Big movies, strange mood as Cannes Film Festival prepares for opening night

May 14, 2024 - 5:05 PM
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Workers install the red carpet in front of the main entrance of the Festival Palace before the opening ceremony of the 77th Cannes Film Festival in Cannes, France, May 14, 2024. (Reuters/Clodagh Kilcoyne)

 The excitement that usually builds to a crescendo ahead of the Cannes Film Festival’s opening night has been reined in this year by rumors of potentially explosive #MeToo allegations, and a possible festival workers’ strike that could shut down the event.

There is much to be thrilled about, with Francis Ford Coppola’s “Megalopolis,” and Emma Stone – fresh off “Poor Things” success – teaming up again with Yorgos Lanthimos in “Kinds of Kindness” – among the big-name films premiering.

“The combination of being excited about the films and being concerned about disruption and maybe criminal allegations, that’s combining into a very weird mood this year,” Scott Roxborough, European bureau chief for The Hollywood Reporter, told Reuters on Monday.

Organizers have brought in a crisis management team, French daily Le Figaro reported last week, to deal with any fallout from the possible release of the names of 10 industry figures accused of sexual abuse that could coincide with the opening ceremony on Tuesday.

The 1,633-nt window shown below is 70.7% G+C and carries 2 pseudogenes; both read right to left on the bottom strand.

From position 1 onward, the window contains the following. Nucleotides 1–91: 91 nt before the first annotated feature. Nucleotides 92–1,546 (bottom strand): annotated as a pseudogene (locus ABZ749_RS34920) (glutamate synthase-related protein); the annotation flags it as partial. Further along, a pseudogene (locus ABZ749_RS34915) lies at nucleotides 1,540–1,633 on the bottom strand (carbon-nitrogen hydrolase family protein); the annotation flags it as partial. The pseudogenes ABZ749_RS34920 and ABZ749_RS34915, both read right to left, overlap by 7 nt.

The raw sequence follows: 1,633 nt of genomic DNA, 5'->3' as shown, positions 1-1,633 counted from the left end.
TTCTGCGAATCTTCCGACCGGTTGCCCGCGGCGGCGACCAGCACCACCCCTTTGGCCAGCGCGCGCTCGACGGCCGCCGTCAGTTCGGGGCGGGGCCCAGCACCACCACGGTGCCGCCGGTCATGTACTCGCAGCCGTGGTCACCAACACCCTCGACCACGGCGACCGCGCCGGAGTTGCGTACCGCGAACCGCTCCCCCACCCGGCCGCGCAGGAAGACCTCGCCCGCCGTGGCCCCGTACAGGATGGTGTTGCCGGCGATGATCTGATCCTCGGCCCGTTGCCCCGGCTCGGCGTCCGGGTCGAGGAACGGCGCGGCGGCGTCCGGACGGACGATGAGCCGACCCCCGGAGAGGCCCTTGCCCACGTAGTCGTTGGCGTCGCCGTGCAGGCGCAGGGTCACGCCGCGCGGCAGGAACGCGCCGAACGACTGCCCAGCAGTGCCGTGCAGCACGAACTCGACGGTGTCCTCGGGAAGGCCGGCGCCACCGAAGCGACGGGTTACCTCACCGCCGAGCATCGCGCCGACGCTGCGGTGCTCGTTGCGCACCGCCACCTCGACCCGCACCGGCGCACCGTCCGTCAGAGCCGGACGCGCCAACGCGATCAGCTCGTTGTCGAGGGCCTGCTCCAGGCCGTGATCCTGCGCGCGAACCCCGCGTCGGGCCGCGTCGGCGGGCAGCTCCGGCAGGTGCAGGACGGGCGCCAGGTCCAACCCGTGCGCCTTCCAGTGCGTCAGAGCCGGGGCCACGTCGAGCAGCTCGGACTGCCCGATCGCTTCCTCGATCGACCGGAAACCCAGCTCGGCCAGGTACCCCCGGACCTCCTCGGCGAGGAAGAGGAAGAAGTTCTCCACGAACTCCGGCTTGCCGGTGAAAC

“When this expose is finally released, it’s probably going to go off like a real bombshell,” said Roxborough.

Certain films could be dropped from the schedule, Le Figaro said, or some of the accused could be asked not to appear on the red carpet, depending on the seriousness of the accusations.

The festival’s organizers did not respond to a request for comment.

There is also a potential strike by the festival’s freelance workers over proposed changes to French labor law.

“We could see what we haven’t seen since maybe 1968, before my time, that the film festival could actually shut down,” said Roxborough about what effect the strike could have on the fest.

The show must go on?

Against this tense backdrop, organizers have gone all out with one of the best line-ups in years, said Roxborough.

“You basically have a who’s who of the best art house directors working today. The old folk and the newcomers, which is kind of what you expect at Cannes,” he said.

For Roxborough, the sci-fi epic “Megalopolis” starring Adam Driver, which Coppola has been working on for decades and financed with his wine fortune, is the must-see film this year.

“It could be a massive flop or a tremendous hit, but everybody, of course, is desperate to see that movie.”

Cannes has particularly given love to old Hollywood names in recent years, Coppola included, as evidenced by a rise in honorary awards handed out to well-known names like George Lucas, Meryl Streep, Tom Cruise and Harrison Ford.

Part of that is due to Cannes’ desire to bring the spotlight back to those actors, who have been somewhat forgotten in the modern era of Marvel blockbuster movies, Roxborough said.

Still, “despite a lot of the greybeards that will be walking the red carpet, the majority of really top-end stars will all be quite young,” he said.

Some of the under-35 big names include Jacob Elordi of teen drama “Euphoria,” who is in Paul Schrader’s competition film “Oh, Canada,” as well as Anya Taylor-Joy as the titular Furiosa in the new “Furiosa: A Mad Max Saga” and pop star Selena Gomez in the musical crime comedy “Emilia Perez.”

—Reporting by Hanna Rantala and Miranda MurrayEditing by Bernadette Baum